The first two Honda Shadow models were launched in 1983 and included the VT500 Honda Shadow and the VT750 Honda Shadow. As good as the bike may have been, it missed quintessential elements of cruiser motorcycles Harley-Davidson had established years earlier. The 500cc and 750cc Honda Shadows had V-Twin engines, but instead of 45 degrees separating the cylinders, Honda used a wider 52-degree format. The engine was also liquid-cooled which was in contrast to H-D’s air-cooled V-Twins. Cast-alloy wheels were used instead of spoke wheels. While both Honda Shadows had teardrop gas tanks and some chrome, the two bikes were lacking essential cruiser ingredients to lure customers away from traditional cruisers. Over the years Honda would address all these shortcomings.
Because of a tariff on imported motorcycles displacing 701cc or more, Honda reduced the size of the VT750 Shadow in 1984 from 750cc to 700cc. Honda also introduced the VT1100 Honda Shadow this year. Besides its larger displacement and five-speed transmission, the 1100 Shadow is similar to its smaller counterparts. Honda added chrome and made various other changes to the Shadow but otherwise the 1986 Honda Shadows were carryovers from the previous years.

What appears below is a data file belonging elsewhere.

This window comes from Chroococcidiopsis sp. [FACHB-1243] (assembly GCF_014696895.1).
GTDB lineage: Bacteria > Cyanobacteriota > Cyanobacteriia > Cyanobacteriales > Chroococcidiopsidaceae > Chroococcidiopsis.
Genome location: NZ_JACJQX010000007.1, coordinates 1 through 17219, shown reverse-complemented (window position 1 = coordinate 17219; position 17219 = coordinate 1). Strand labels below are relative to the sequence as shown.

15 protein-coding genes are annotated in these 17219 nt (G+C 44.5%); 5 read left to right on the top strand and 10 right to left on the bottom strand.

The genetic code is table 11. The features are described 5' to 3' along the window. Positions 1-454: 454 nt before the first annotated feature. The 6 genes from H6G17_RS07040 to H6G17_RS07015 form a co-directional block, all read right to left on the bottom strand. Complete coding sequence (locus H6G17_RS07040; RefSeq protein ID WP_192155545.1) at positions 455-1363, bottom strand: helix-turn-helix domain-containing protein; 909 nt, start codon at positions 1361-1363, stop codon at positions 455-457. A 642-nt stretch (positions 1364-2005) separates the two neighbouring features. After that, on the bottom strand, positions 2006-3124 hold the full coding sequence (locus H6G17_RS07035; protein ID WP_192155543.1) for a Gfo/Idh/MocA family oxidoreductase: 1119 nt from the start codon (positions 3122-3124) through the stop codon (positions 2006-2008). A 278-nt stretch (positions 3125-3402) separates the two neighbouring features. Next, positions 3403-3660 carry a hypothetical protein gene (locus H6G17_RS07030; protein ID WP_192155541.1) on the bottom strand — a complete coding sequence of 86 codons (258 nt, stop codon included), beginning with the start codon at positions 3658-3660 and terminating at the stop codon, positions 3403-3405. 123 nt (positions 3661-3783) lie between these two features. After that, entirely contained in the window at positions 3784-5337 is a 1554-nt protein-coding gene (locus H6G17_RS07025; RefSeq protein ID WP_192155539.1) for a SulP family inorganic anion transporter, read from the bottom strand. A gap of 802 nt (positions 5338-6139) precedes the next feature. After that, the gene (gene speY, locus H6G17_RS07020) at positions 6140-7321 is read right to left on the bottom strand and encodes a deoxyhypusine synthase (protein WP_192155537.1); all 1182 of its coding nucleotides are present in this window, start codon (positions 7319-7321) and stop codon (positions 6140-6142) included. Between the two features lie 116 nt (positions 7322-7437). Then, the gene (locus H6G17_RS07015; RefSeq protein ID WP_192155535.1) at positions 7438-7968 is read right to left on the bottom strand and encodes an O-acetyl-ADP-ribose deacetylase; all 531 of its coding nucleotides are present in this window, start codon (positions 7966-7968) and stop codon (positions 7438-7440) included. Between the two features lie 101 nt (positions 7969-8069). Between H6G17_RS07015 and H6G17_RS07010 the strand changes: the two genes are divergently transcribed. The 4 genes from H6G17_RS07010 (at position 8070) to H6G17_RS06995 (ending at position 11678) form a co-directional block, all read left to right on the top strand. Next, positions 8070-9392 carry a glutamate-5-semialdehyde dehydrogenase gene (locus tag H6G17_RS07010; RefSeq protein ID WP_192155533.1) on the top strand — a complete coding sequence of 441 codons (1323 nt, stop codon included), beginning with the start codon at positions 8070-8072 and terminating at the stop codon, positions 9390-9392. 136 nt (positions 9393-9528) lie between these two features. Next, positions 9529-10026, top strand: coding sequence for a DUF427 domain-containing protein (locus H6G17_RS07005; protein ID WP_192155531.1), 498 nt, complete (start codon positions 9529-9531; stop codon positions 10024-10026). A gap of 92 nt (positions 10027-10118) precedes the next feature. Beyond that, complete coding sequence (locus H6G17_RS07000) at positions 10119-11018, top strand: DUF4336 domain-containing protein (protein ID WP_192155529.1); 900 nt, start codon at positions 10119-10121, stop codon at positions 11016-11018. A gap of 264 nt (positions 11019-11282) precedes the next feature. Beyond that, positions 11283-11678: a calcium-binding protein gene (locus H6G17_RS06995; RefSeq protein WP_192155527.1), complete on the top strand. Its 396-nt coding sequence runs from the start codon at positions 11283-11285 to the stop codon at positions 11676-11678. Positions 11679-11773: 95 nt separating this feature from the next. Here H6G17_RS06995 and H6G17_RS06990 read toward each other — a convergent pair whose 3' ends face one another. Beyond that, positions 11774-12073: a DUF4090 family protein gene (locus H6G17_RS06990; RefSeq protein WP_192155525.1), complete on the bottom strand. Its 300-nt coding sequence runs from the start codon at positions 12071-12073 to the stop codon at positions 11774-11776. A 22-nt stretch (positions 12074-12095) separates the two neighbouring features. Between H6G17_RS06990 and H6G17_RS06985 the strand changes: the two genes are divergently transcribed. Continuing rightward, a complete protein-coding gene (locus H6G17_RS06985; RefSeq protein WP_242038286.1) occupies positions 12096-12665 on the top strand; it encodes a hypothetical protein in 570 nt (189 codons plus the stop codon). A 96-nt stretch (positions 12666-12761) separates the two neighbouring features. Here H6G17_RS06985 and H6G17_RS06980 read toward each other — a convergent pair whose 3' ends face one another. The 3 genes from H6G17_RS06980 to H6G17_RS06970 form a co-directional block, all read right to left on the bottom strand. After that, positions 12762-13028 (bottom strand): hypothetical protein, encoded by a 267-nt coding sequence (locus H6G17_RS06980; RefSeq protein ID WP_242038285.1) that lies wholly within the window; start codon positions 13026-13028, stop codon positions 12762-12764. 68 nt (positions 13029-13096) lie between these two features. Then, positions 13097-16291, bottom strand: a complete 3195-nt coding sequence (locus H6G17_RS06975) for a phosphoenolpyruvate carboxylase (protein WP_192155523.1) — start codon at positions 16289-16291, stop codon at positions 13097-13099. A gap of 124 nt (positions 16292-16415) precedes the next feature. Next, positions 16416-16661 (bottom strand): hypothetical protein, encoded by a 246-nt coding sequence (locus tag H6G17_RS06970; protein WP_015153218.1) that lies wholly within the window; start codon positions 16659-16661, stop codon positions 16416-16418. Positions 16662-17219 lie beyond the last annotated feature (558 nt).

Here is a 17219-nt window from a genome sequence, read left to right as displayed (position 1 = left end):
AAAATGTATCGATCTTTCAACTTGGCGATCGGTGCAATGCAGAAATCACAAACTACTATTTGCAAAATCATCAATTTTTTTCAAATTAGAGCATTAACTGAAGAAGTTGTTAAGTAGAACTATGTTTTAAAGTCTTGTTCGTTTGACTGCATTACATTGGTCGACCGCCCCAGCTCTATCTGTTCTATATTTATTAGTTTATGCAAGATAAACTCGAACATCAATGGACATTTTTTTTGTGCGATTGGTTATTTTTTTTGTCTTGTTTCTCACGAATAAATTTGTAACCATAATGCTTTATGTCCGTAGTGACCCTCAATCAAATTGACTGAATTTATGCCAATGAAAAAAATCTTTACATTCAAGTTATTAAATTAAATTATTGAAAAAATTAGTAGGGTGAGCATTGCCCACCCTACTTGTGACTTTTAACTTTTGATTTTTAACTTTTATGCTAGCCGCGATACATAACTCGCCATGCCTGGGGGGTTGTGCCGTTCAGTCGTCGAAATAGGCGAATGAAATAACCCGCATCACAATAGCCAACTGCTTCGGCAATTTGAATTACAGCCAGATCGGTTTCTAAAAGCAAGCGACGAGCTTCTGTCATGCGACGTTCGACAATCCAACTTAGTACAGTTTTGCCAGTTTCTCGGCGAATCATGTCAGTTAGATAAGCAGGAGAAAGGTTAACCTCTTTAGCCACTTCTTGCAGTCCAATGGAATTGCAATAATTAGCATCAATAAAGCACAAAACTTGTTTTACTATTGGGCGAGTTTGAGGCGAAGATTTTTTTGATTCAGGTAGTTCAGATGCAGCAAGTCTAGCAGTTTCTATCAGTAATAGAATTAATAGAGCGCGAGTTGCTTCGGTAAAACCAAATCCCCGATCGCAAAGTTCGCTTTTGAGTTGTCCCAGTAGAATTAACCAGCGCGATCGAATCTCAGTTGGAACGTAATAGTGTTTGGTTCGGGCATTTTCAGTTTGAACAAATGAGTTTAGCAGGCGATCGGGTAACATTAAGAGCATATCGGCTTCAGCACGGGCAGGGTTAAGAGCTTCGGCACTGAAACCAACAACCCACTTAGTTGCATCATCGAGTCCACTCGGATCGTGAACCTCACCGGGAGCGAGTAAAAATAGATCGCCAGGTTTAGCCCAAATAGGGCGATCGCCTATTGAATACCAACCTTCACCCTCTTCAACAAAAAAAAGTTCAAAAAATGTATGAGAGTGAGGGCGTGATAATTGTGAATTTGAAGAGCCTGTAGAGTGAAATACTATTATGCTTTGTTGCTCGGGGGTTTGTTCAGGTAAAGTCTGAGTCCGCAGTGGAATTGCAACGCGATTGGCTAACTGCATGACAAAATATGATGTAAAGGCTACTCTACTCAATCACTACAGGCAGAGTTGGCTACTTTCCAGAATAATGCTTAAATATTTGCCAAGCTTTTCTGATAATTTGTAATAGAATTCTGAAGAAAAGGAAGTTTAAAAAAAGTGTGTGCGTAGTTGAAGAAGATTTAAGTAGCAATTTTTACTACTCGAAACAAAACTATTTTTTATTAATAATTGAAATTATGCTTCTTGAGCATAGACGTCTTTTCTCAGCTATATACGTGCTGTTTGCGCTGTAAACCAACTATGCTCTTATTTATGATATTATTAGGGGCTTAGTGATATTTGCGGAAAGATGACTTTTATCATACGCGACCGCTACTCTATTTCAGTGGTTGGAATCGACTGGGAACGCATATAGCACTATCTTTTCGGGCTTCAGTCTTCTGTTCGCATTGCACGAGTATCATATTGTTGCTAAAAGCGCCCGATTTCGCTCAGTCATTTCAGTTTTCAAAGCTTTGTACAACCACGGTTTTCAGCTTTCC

1987 brought significant changes to the Honda Shadow line with an all new VT1100 Shadow. Completely changed styling with staggered mufflers both located on the right side of the motorcycle, a lower seat height, more chrome and a four-speed gearbox brought the Honda Shadow much more in line with the look and feel cruiser riders were accustomed to. The VT600 Honda Shadow launched in 1988 brought Honda even closer to cruiser perfection, and it couldn’t have happened at a better time because the 1990s were to experience a surge in cruiser motorcycles sales.
In 1995 Honda introduced the Shadow A.C.E. (American Classic Edition), the culmination of a decade’s worth of refining the Honda Shadow into what constituted an American cruiser motorcycle. The Honda Shadow A.C.E. featured very retro styling, and Honda even managed to imitate the Harley-Davidson sound and vibration by utilizing a single-pin-crank design.
Having finally captured the cruiser style with the Honda Shadow A.C.E., Honda would introduce a dizzying array of variations on the theme for years to come including the Honda Shadow Spirit in 1997, the Honda Shadow Aero in 1998 and the Honda Shadow Sabre in 2000. Variations on these models included Deluxes, Touring models and a multitude of customizing packages.
Cruiser sales began to fade in the new millennia and Honda slowly began eliminating the amount of Shadow models, while the introduction of the VTX1800 in 2002 and the VTX1300 in 2003 (both cruisers but not Shadows) took away some sales from Honda Shadow models.